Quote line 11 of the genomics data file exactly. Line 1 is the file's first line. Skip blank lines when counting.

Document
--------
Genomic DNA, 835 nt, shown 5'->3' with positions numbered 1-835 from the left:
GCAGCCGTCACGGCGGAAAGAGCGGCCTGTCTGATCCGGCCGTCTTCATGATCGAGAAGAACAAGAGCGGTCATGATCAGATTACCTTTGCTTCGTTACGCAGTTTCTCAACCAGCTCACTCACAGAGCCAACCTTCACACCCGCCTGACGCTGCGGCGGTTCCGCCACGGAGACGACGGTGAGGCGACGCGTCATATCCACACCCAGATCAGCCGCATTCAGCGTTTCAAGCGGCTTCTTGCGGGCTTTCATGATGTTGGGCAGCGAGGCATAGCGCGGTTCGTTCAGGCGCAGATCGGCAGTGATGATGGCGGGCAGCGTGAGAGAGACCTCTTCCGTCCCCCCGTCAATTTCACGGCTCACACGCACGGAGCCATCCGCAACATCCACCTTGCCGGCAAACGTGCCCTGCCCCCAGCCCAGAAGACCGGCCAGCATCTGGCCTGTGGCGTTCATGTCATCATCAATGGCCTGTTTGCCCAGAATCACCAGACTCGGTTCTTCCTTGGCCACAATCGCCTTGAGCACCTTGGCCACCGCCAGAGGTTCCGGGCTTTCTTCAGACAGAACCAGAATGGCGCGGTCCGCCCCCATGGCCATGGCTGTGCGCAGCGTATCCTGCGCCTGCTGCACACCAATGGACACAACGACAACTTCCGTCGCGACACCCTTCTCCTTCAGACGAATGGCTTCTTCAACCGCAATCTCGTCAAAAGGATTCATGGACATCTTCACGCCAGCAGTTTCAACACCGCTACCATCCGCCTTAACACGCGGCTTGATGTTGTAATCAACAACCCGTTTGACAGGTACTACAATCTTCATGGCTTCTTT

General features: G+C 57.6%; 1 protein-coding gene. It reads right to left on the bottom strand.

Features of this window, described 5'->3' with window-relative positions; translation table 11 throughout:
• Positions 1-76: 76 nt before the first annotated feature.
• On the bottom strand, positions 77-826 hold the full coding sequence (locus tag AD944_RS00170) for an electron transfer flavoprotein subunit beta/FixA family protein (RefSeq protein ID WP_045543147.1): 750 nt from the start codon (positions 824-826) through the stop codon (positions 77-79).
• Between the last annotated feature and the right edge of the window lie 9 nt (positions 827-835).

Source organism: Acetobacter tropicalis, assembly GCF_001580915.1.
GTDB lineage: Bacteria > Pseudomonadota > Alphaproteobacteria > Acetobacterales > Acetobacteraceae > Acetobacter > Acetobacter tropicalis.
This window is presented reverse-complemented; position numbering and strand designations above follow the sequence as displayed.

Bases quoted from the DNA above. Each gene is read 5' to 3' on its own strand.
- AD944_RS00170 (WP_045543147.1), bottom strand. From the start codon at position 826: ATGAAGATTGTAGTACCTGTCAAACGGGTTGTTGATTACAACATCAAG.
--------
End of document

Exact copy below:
Bases quoted from the DNA above. Each gene is read 5' to 3' on its own strand.